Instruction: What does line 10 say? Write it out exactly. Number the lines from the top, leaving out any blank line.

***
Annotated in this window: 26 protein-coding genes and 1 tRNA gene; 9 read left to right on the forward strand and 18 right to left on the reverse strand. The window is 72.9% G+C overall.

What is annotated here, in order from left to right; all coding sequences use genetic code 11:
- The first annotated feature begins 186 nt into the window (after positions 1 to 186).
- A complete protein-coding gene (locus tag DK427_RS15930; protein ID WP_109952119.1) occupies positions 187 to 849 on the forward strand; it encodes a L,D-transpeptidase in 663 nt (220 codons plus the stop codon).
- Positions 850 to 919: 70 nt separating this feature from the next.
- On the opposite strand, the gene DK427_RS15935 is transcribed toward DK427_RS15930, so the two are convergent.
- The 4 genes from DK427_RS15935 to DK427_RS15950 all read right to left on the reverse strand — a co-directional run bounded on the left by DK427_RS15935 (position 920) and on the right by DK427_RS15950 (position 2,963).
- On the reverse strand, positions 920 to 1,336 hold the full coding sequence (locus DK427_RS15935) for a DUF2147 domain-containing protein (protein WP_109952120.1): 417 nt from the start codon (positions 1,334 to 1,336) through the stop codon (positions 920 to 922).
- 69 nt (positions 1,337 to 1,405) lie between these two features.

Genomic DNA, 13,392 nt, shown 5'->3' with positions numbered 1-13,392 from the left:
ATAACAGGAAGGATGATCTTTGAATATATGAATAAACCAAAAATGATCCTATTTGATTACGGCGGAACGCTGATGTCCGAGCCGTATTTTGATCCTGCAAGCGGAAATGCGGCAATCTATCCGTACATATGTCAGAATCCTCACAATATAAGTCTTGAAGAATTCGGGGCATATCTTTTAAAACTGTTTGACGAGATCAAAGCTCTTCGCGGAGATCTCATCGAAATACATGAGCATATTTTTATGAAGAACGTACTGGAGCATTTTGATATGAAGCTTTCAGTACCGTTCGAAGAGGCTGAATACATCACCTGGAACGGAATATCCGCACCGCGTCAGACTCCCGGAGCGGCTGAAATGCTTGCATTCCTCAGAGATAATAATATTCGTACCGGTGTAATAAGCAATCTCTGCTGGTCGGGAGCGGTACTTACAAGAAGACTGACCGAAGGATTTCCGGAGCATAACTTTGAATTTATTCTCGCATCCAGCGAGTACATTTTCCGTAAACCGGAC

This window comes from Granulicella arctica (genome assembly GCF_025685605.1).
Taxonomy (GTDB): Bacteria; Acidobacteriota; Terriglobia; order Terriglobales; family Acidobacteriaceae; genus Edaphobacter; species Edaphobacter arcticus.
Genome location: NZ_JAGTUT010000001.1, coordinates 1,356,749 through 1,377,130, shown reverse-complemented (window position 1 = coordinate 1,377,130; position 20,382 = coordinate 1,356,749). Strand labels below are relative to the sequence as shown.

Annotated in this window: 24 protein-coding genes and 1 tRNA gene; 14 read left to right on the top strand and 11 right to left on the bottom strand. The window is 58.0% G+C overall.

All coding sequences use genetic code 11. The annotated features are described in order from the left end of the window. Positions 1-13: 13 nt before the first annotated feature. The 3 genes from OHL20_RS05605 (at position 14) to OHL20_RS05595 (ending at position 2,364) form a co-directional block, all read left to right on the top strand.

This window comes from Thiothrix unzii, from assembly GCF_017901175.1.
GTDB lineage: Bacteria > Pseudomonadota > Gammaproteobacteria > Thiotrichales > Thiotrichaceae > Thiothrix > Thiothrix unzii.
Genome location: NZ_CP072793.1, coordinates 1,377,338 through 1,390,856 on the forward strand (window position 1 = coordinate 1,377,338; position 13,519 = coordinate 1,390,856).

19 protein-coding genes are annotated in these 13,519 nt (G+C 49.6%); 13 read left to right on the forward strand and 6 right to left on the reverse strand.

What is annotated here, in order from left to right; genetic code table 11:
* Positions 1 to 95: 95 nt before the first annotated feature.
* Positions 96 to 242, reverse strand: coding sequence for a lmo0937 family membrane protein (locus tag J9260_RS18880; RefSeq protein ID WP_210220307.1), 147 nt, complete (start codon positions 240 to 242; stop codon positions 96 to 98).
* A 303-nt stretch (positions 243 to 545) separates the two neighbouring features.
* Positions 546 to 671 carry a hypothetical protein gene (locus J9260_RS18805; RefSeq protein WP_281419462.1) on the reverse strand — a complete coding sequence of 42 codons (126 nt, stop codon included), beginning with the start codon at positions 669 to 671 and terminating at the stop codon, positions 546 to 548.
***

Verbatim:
Genomic DNA, 13,392 nt, shown 5'->3' with positions numbered 1-13,392 from the left: